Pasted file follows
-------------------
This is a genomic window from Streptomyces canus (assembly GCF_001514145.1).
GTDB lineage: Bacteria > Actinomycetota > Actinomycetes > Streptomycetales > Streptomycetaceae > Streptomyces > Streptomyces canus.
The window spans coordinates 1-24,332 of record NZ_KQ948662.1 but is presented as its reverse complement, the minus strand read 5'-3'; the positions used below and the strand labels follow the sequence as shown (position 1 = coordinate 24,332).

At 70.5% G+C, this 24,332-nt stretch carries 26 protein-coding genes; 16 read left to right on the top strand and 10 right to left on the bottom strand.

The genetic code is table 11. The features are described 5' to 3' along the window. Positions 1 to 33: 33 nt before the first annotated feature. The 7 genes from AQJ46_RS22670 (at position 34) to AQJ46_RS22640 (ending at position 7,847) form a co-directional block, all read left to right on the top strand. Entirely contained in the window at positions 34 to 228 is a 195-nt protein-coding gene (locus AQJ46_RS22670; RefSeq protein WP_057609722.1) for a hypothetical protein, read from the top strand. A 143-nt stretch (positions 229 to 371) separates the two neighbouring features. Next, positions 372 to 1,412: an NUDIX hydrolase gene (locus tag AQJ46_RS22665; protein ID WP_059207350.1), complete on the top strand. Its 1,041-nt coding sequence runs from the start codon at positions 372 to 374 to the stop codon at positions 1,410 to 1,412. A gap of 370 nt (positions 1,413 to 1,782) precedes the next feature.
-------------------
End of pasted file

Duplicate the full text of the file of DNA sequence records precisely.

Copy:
This is a genomic window from Streptomyces canus (assembly GCF_001514145.1).
GTDB lineage: Bacteria > Actinomycetota > Actinomycetes > Streptomycetales > Streptomycetaceae > Streptomyces > Streptomyces canus.
The window spans coordinates 1-24,332 of record NZ_KQ948662.1 but is presented as its reverse complement, the minus strand read 5'-3'; the positions used below and the strand labels follow the sequence as shown (position 1 = coordinate 24,332).

At 70.5% G+C, this 24,332-nt stretch carries 26 protein-coding genes; 16 read left to right on the top strand and 10 right to left on the bottom strand.

The genetic code is table 11. The features are described 5' to 3' along the window. Positions 1 to 33: 33 nt before the first annotated feature. The 7 genes from AQJ46_RS22670 (at position 34) to AQJ46_RS22640 (ending at position 7,847) form a co-directional block, all read left to right on the top strand. Entirely contained in the window at positions 34 to 228 is a 195-nt protein-coding gene (locus AQJ46_RS22670; RefSeq protein WP_057609722.1) for a hypothetical protein, read from the top strand. A 143-nt stretch (positions 229 to 371) separates the two neighbouring features. Next, positions 372 to 1,412: an NUDIX hydrolase gene (locus tag AQJ46_RS22665; protein ID WP_059207350.1), complete on the top strand. Its 1,041-nt coding sequence runs from the start codon at positions 372 to 374 to the stop codon at positions 1,410 to 1,412. A gap of 370 nt (positions 1,413 to 1,782) precedes the next feature.